No company—and certainly no tech company—has figured out how to dissolve the unconscious biases that govern human-resources decisions. And even if Google found a proven fix for its diversity problem, change would still come slowly. “At our rate of hiring, if we wanted to move to 50-50, we'd have to hire only women for something like the next four, five, or six years,” says Laszlo Bock, the senior vice president of people operations at Google. “To have a meaningful change in the numbers and representation is actually going to take a while because it turns out it's illegal to only hire women or only hire African Americans. So it's going more slowly than I'd like, and more slowly than we'd like ...

The Federal Government Needs a ‘Master Plan’ for Getting More Cyber Talent into Government

By Jack Moore // April 13, 2015

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The Obama administration needs to formally declare a “critical need” for cybersecurity talent in government and allow all agencies to fast-track the often sluggish federal hiring process when recruiting for a broad range of cyber positions.

The government should also stand up a civilian Cyber Reserve Training Corps, modeled on the military’s ROTC program, to provide education and workforce development and to serve as a more formalized pipeline to federal information-security careers.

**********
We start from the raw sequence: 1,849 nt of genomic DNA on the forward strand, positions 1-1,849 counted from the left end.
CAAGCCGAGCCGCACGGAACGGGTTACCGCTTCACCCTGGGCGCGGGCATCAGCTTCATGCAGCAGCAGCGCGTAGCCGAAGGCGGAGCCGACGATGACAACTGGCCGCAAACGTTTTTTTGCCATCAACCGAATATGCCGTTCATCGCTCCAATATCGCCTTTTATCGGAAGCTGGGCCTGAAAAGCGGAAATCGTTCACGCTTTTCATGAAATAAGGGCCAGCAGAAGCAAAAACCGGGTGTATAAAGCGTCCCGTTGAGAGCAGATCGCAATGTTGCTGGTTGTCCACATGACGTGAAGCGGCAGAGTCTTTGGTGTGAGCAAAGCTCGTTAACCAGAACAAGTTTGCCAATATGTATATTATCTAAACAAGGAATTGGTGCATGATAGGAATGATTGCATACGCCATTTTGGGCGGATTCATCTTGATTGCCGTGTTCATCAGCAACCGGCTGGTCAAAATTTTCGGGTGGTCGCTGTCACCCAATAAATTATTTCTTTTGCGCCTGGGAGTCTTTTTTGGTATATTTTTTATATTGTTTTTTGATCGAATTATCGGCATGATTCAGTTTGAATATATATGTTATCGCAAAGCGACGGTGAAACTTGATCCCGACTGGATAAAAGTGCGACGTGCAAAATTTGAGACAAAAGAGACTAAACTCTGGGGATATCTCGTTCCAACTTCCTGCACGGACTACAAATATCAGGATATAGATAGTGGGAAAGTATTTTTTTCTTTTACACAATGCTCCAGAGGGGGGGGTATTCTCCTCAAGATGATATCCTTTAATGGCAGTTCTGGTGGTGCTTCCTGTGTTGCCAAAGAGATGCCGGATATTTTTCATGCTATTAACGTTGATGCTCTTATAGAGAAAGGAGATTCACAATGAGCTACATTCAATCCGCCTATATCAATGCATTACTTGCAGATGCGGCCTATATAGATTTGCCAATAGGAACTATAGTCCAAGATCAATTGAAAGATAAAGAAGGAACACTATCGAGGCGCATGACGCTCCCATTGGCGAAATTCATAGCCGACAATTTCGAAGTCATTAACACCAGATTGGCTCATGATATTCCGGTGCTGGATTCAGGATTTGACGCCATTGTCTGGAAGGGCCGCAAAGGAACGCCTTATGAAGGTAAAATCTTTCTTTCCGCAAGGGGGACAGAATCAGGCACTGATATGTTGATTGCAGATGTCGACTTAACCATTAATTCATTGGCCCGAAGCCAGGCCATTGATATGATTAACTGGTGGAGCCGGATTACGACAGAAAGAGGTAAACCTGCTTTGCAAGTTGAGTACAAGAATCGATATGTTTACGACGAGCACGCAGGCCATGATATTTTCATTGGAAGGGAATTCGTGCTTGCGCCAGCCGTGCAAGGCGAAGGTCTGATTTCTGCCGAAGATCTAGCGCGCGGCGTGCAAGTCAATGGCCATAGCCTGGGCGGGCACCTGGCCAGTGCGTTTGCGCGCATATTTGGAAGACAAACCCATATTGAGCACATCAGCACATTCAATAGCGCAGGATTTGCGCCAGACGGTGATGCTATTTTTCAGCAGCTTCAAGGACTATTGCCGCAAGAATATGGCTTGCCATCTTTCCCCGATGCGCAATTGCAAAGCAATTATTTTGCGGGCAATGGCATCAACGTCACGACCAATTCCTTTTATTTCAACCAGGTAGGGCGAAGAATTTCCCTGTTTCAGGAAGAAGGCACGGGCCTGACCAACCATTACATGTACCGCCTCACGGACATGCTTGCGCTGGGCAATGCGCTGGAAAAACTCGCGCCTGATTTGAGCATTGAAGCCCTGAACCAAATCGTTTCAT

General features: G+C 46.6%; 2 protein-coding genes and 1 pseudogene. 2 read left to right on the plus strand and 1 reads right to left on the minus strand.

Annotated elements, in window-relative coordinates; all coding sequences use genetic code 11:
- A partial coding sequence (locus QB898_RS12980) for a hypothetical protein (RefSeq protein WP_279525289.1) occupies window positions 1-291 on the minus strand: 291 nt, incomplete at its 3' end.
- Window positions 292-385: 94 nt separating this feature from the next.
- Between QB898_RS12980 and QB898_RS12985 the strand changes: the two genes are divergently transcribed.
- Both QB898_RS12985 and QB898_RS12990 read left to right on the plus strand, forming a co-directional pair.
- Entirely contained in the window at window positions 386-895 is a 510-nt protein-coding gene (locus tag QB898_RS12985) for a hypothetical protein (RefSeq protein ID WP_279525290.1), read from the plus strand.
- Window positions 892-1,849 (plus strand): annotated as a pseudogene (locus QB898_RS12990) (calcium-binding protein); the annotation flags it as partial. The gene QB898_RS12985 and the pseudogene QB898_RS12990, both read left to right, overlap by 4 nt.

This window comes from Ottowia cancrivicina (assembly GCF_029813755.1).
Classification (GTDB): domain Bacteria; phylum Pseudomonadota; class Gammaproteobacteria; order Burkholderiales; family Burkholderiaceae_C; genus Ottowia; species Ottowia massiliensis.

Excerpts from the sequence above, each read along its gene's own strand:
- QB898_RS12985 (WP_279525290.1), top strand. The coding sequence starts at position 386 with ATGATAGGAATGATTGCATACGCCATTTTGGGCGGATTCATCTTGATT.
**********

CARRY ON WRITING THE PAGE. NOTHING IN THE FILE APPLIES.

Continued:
Those are some of the key recommendations for shoring up the government’s wobbly cybersecurity recruiting efforts, made in a new report by the Partnership for Public Service and contractor Booz Allen Hamilton, “Cyber Insecurity II: Closing the Federal Talent Gap.”

The government continues to face a laundry list of challenges in recruiting and retaining cyber talent, including fierce competition from the private sector and an inability to shell out top-dollar salaries.

Even as cyberattacks on federal networks ratcheted up in recent years, the Obama administration has so far failed to map out a master strategy for plugging the gaps in its high-tech workforce, the report concluded.

Agencies have largely been left to fend for themselves, the authors of the report argued.

Some agencies, such as the ...

10 Charts That Paint Fascinating Portrait of Modern-Day Programmer

By Alice Truong // Quartz // April 13, 2015